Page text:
Insurers also have a responsibility to protect the interests of existing members of the Fund from exposure to anti-selection. Customers have the right to expect their policy to pay out in the event of a claim.

Q2.   What scientific advice have you based your decision upon, and how reliable do you consider it to be?

  Any application for insurance which includes the result of a genetic test is reviewed by our Nominated Genetics Underwriter (an individual appointed at the suggestion of the ABI). In the case of Prudential, this is our most senior practising underwriter with over 20 years' experience in his profession. He would then consult with our Chief Medical Officer prior to reaching a decision.

  In the event an expert opinion is required to interpret the risk presented, we would consult with the ABI's appointed Genetic Adviser.

  In terms of the risk presented by adverse genetic test results we rely on the statistical interpretation provided by Reinsurance Companies in their underwriting guidelines, medical literature, papers and research bulletins provided by the ABI's Genetic Adviser and attendance at relevant seminars and conferences.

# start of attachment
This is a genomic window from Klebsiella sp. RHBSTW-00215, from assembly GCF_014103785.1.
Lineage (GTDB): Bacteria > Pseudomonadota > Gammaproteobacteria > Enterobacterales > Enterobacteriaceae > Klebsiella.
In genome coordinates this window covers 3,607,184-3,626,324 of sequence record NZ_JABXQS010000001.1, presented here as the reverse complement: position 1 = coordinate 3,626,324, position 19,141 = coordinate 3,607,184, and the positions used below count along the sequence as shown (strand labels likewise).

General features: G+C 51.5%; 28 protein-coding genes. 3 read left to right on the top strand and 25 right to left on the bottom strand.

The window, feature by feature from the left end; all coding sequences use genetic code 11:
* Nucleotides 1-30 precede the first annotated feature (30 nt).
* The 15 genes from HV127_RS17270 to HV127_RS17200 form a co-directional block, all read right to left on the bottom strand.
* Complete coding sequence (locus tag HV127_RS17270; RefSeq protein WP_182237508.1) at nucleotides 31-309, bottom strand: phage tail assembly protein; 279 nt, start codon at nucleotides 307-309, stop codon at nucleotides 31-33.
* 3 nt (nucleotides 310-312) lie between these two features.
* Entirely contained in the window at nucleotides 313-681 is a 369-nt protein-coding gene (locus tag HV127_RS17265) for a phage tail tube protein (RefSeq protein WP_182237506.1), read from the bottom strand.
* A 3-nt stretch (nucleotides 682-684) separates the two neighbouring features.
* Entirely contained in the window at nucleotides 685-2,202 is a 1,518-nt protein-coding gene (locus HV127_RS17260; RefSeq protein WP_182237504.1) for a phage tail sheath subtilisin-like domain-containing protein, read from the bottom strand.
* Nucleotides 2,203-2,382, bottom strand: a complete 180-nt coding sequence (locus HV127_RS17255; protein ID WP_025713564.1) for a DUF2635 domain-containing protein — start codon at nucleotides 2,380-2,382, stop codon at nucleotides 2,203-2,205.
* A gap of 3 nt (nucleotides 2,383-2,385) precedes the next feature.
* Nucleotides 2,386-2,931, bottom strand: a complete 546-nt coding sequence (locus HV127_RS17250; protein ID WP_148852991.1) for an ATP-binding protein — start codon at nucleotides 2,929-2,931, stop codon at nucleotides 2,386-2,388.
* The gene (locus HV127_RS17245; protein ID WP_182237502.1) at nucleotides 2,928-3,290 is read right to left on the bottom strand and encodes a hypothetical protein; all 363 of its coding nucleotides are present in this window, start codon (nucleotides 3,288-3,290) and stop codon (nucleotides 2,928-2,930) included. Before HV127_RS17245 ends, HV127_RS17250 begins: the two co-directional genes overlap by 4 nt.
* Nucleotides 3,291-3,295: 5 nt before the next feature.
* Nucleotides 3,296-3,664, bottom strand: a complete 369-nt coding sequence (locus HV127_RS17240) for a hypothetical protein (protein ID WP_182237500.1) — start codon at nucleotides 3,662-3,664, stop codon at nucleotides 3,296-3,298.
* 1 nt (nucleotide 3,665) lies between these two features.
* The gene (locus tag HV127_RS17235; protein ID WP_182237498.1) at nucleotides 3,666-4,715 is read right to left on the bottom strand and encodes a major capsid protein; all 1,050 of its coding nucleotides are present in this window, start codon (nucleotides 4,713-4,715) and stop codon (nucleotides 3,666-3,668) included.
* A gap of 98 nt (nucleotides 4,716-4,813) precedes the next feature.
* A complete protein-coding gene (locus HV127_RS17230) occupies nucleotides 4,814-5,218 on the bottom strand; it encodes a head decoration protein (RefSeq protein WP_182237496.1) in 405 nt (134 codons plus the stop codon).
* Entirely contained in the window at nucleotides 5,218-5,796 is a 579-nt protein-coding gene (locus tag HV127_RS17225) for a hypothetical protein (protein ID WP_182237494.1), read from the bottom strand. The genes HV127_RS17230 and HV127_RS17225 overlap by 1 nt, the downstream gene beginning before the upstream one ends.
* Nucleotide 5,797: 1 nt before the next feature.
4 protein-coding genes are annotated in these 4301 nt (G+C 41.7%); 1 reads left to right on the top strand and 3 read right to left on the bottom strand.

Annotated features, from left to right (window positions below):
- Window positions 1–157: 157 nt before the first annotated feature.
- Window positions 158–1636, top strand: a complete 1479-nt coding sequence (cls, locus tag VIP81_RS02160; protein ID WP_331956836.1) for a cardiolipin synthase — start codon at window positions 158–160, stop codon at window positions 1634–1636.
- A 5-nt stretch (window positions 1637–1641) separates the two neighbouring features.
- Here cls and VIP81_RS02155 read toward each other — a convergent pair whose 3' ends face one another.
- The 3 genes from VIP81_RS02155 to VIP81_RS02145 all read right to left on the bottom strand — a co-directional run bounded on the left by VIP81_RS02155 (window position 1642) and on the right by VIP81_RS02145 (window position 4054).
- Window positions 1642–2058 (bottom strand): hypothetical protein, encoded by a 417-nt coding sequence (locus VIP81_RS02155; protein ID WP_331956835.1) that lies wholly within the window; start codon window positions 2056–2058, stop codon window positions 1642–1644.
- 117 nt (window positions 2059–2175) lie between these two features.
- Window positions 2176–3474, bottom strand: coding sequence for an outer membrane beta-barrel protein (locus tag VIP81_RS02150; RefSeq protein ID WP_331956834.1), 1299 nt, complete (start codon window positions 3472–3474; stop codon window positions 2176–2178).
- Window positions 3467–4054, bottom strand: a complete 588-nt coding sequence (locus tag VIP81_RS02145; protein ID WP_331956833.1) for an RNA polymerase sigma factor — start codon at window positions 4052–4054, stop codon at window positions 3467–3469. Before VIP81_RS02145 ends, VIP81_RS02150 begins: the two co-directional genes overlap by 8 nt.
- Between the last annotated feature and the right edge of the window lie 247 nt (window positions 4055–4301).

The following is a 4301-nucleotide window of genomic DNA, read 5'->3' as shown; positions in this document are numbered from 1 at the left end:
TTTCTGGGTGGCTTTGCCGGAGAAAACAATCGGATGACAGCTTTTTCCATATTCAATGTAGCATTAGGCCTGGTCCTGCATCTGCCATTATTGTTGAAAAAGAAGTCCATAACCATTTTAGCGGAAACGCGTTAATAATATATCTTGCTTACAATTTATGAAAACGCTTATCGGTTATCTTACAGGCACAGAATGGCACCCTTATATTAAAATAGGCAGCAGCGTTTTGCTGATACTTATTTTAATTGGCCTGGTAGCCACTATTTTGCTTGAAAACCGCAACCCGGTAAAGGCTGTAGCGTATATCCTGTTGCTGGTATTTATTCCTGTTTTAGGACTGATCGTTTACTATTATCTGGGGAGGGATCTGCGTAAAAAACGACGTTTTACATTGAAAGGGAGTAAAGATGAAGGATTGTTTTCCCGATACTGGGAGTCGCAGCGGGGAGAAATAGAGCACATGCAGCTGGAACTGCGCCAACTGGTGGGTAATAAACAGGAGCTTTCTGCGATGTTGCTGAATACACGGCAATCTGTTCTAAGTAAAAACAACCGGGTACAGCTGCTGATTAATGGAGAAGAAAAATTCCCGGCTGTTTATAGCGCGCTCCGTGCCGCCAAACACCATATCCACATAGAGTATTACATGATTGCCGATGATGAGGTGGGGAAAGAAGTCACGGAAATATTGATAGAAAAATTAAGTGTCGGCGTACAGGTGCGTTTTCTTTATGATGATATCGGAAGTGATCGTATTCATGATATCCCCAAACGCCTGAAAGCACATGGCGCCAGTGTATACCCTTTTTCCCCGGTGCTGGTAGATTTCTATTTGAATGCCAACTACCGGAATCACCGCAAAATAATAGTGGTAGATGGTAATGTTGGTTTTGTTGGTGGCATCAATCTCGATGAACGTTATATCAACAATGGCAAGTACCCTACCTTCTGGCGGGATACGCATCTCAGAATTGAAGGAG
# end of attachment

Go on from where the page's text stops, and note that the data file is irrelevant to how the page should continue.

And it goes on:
It is our belief that all these sources of advice are very reliable and form the best available basis for providing fair and accurate assessment of risk.

  Prudential, along with a number of other insurers, are currently supporting and funding independent actuarial research being undertaken at Heriot-Watt University into the impacts of genetics on insurance. Whilst the results will be for public consumption we hope they will provide us with greater understanding and guidance.

Q3.   The GAIC recently approved the use of results from the Huntington's disease genetic test in the assessment of life assurance policies. If you generally accept the use of such results in assessing risk, do you anticipate using other genetic tests in the future and if so when? In particular, would you consider using test results for diseases which are not single gene defects, or where there are non-genetic influences (for example heart disease)? What factors would you base your decision on?

  We do accept the use of genetic test results for Huntington's disease subject to the restrictions outlined in the answer to Q1. It should be noted this applies equally to negative test results as well as positive.

  Further applications have been made by the ABI to the GAIC covering the use of genetic test results in relation to early onset Alzheimer's disease and Breast/Ovarian Cancer. These applications have been made in the belief they will meet the strict criteria set out by the GAIC for use of genetic tests by the insurance industry. We shall accept the ruling of the GAIC and if the tests are passed we would use them in our assessments.